NB: Reprinted (so to speak) from the Summer 2013 Eden, the quarterly journal of California Garden and Landscape History Society, www.cglhs.org. Photo: Staci Valentine, from: David Mas Masumoto, Marcy Masumoto, and Nikiko Masumoto, The Perfect Peach: Recipes and Stories from the Masumoto Family Farm (10 Speed Press, 2013)
Bearing Fruit: David Mas Masumoto
Do you dare eat a peach?
Yes, yes. Especially if it’s from the Masumoto Family Farm,
If such a luscious fruit is not at hand, well, then, don’t despair. The pleasures of mind and palate (can you imagine one without the other?) await when you pick up a book by David Mas Masumoto, the organic peach farmer who plows his stories on eighty hard-worked acres in Del Rey, California.
The Masumoto Family Farm in the San Joaquin Valley was founded by Mas Masumoto’s grandfather after World War II, when the family was liberated from its internment camp in Arizona.
The San Joaquin Valley was a very different place then.
In April the writer Verlyn Klinkenborg, a member of the editorial board of the New York Times, drove Interstate 5 through this valley but couldn’t see the Masumoto Family Farm or any of the other farms on the intimate Masumoto scale, as they are east of this mighty freeway. What Klinkenborg did see: “Every human imperfection linked to the word ‘farming’ has been erased. The rows are machined. The earth is molded . . . This is no longer soil. It is infrastructure . . . The vast regiments of nut and fruit trees . . . seem to defy the word ‘orchard’ . . . The entire valley has sunk in on itself over the years as the aquifer beneath it has been siphoned off.”
No wonder that Mas Masumoto titled his 2009 book (the first was Epitaph for a Peach, HarperSanFrancisco, 1995) Wisdom of the Last Farmer. He often feels he will be the last, and not only the last on his few acres.
The three Masumoto books I have read for this review are about the same “things” that life and work on eighty acres brings forth: trees, vines, weeds, tractors, shovels, storms, heat, cold, water, frost, sweat, dust, physical pain, labor, laborers, sunlight, starlight, soil, junk, plows, wildflowers, manure, mud, pruners, pruning, pests, perfectly timed harvests, plummeting prices, fruit brokers, the produce aisles, the lifelong search for the perfect peach.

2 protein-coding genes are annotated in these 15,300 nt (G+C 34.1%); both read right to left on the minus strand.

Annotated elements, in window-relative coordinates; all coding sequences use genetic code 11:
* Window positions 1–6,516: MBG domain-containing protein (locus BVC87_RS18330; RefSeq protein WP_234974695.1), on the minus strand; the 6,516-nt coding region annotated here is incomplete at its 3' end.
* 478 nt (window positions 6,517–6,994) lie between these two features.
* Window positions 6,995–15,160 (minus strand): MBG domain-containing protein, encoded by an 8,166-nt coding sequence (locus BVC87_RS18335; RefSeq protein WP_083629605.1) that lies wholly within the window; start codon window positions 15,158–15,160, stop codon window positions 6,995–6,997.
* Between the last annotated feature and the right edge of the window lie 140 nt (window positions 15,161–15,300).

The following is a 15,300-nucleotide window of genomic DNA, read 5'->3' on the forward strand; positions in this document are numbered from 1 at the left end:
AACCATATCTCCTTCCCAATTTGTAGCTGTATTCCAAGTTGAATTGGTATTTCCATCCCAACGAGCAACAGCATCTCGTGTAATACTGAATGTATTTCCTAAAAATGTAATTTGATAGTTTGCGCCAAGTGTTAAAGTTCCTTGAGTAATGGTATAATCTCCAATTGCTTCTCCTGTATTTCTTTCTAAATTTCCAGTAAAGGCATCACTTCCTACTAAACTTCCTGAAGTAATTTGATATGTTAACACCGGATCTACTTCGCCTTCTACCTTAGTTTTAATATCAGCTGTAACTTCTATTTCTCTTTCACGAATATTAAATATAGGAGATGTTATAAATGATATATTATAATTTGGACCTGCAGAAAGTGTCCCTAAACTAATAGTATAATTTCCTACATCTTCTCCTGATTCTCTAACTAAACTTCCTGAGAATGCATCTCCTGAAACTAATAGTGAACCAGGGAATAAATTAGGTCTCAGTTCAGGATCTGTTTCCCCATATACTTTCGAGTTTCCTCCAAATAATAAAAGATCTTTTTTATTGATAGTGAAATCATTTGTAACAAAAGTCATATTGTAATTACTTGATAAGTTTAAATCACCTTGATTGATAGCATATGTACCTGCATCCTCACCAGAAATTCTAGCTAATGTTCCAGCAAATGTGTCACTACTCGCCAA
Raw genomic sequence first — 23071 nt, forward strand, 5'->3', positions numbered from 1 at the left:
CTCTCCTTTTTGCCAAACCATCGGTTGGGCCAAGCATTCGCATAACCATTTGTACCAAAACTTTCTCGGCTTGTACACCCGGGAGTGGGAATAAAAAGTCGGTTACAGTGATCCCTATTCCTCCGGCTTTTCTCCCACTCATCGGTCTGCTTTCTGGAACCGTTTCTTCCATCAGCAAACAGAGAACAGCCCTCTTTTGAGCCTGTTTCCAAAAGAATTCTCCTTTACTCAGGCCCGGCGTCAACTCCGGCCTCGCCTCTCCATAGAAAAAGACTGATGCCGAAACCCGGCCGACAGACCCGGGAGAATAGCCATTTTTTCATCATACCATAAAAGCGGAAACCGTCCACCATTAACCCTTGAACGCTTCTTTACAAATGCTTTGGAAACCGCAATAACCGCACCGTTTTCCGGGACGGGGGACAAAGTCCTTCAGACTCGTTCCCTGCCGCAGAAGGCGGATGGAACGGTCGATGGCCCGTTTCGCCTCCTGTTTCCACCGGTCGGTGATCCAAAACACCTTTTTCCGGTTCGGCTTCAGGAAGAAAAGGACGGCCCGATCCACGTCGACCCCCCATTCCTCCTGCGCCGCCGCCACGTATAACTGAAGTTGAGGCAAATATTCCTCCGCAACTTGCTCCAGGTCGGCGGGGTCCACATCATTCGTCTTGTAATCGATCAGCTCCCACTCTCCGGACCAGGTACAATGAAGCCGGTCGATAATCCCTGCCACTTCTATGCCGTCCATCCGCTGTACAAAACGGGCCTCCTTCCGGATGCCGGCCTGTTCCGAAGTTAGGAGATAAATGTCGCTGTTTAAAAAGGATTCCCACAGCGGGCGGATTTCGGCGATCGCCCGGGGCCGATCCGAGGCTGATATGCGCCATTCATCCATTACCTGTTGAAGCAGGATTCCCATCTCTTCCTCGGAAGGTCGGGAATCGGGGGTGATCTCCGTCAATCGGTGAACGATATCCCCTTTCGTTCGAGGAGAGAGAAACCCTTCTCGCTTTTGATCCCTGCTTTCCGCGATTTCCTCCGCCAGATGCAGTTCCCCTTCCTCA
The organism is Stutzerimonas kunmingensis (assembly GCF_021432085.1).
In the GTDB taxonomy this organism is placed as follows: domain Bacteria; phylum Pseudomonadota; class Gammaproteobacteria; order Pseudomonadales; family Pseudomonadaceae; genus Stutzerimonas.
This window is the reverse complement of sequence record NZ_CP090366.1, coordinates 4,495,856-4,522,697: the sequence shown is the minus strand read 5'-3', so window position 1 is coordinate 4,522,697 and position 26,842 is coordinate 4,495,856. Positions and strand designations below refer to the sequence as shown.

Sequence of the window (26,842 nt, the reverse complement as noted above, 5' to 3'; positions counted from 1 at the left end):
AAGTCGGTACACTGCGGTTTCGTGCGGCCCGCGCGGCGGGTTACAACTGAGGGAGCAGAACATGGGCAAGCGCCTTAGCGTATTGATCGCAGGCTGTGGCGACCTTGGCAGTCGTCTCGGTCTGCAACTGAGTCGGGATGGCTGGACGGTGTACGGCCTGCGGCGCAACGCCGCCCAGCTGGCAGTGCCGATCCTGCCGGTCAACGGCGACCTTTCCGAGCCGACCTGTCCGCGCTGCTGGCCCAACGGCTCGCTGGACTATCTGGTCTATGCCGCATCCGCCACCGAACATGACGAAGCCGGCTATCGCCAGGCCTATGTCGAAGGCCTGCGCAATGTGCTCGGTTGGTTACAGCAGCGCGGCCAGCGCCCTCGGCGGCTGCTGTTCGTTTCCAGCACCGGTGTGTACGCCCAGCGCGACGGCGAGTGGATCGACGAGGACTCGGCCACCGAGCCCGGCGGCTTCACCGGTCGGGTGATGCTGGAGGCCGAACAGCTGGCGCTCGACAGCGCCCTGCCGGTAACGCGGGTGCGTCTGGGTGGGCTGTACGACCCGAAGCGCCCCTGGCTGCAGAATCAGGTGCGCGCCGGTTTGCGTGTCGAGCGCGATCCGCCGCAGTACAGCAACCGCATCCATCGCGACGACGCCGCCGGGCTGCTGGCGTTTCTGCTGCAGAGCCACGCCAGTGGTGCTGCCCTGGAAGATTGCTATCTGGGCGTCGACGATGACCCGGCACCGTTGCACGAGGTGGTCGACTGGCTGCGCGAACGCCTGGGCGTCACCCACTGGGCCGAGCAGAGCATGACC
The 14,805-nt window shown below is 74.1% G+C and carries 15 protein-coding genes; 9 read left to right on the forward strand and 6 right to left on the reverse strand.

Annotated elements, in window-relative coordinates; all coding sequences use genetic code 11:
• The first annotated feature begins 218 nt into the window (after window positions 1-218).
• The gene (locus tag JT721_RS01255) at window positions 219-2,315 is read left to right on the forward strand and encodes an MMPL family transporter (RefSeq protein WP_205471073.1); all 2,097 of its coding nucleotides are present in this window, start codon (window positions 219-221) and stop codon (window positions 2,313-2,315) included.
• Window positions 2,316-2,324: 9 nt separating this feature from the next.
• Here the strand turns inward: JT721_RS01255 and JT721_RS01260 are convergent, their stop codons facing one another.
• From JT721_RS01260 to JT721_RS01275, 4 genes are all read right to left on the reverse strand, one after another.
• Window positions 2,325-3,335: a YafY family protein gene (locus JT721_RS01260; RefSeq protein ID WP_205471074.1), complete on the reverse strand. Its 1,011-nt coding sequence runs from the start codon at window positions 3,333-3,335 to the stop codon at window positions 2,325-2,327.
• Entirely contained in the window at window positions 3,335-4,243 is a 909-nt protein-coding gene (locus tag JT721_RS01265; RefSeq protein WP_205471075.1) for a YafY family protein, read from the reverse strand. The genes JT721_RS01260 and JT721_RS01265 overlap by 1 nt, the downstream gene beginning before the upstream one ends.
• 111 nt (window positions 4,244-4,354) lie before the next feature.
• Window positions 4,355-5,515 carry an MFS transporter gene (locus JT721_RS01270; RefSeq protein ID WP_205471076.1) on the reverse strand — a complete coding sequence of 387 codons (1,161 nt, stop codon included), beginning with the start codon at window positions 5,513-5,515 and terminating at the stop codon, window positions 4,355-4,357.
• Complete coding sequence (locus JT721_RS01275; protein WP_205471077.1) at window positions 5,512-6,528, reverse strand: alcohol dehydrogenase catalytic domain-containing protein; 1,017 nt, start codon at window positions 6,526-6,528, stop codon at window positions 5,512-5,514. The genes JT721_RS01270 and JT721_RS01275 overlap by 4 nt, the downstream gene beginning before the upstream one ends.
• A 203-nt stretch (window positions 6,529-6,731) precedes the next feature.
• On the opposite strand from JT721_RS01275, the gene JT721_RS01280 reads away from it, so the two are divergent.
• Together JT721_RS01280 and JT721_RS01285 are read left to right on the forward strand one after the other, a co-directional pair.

Ten minutes of hail: destruction of the year’s labor.
Twenty-pound box of peaches: Worth two dollars in 1961; worth two dollars in 2001.
So what would you do?
The Masumoto books are also about the other “things” that bear fruit on the farm: hope, luck, family, love, risk, faith, pleasure, awareness, gratitude, fear, the exquisite calibration of the five senses, and, most of all, intimacy. Intimacy with the physical world, intimacy with family and neighbors, intimacy I would venture to guess that few of his American readers have ever known.
David Mas Masumoto is often described by his reviewers and readers as a lyrical writer, as a poet-philosopher, and as “zen-like.” All of these are true, I suppose, although “zen-like” (without the bother of the capital letter) is troubling, as in this country the word Zen is applied equally to uncluttered decor, whitewashed walls, cucumber face cream, and restaurants trafficking in raw fish.
The Masumoto family is Buddhist, but to label the Mas Masumoto mind is to constrain it and in consequence limit our own experience of it as his sensibility unfolds through his writing.